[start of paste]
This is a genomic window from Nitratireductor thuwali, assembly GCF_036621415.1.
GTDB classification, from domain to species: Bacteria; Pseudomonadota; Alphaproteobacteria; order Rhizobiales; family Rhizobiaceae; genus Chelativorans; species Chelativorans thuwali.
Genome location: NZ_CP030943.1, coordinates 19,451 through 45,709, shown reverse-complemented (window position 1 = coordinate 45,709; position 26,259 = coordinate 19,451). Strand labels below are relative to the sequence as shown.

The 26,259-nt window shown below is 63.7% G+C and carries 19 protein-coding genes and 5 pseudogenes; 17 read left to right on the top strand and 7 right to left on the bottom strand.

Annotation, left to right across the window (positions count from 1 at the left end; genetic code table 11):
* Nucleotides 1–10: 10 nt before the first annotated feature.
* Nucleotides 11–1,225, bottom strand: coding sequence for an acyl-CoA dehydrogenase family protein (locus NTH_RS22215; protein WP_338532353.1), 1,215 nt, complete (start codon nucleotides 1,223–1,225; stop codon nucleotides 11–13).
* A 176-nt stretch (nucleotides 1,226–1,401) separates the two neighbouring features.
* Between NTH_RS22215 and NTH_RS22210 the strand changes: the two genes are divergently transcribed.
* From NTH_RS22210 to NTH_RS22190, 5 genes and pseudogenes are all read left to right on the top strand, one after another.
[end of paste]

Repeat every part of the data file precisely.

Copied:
This is a genomic window from Nitratireductor thuwali, assembly GCF_036621415.1.
GTDB classification, from domain to species: Bacteria; Pseudomonadota; Alphaproteobacteria; order Rhizobiales; family Rhizobiaceae; genus Chelativorans; species Chelativorans thuwali.
Genome location: NZ_CP030943.1, coordinates 19,451 through 45,709, shown reverse-complemented (window position 1 = coordinate 45,709; position 26,259 = coordinate 19,451). Strand labels below are relative to the sequence as shown.

The 26,259-nt window shown below is 63.7% G+C and carries 19 protein-coding genes and 5 pseudogenes; 17 read left to right on the top strand and 7 right to left on the bottom strand.

Annotation, left to right across the window (positions count from 1 at the left end; genetic code table 11):
* Nucleotides 1–10: 10 nt before the first annotated feature.
* Nucleotides 11–1,225, bottom strand: coding sequence for an acyl-CoA dehydrogenase family protein (locus NTH_RS22215; protein WP_338532353.1), 1,215 nt, complete (start codon nucleotides 1,223–1,225; stop codon nucleotides 11–13).
* A 176-nt stretch (nucleotides 1,226–1,401) separates the two neighbouring features.
* Between NTH_RS22215 and NTH_RS22210 the strand changes: the two genes are divergently transcribed.
* From NTH_RS22210 to NTH_RS22190, 5 genes and pseudogenes are all read left to right on the top strand, one after another.